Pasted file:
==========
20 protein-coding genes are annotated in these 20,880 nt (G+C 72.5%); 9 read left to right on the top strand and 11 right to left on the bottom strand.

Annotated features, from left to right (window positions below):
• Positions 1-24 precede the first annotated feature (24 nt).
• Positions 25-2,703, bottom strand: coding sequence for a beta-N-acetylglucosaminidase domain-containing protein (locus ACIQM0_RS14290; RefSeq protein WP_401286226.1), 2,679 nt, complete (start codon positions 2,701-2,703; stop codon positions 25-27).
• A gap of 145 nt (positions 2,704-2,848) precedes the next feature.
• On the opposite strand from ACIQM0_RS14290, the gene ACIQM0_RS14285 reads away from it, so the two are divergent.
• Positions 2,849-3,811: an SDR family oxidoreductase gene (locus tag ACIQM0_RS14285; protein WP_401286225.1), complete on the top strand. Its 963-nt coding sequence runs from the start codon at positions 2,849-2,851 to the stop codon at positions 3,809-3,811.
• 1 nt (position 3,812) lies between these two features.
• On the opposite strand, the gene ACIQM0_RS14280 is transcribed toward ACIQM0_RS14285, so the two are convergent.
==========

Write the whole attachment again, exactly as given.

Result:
20 protein-coding genes are annotated in these 20,880 nt (G+C 72.5%); 9 read left to right on the top strand and 11 right to left on the bottom strand.

Annotated features, from left to right (window positions below):
• Positions 1-24 precede the first annotated feature (24 nt).
• Positions 25-2,703, bottom strand: coding sequence for a beta-N-acetylglucosaminidase domain-containing protein (locus ACIQM0_RS14290; RefSeq protein WP_401286226.1), 2,679 nt, complete (start codon positions 2,701-2,703; stop codon positions 25-27).
• A gap of 145 nt (positions 2,704-2,848) precedes the next feature.
• On the opposite strand from ACIQM0_RS14290, the gene ACIQM0_RS14285 reads away from it, so the two are divergent.
• Positions 2,849-3,811: an SDR family oxidoreductase gene (locus tag ACIQM0_RS14285; protein WP_401286225.1), complete on the top strand. Its 963-nt coding sequence runs from the start codon at positions 2,849-2,851 to the stop codon at positions 3,809-3,811.
• 1 nt (position 3,812) lies between these two features.
• On the opposite strand, the gene ACIQM0_RS14280 is transcribed toward ACIQM0_RS14285, so the two are convergent.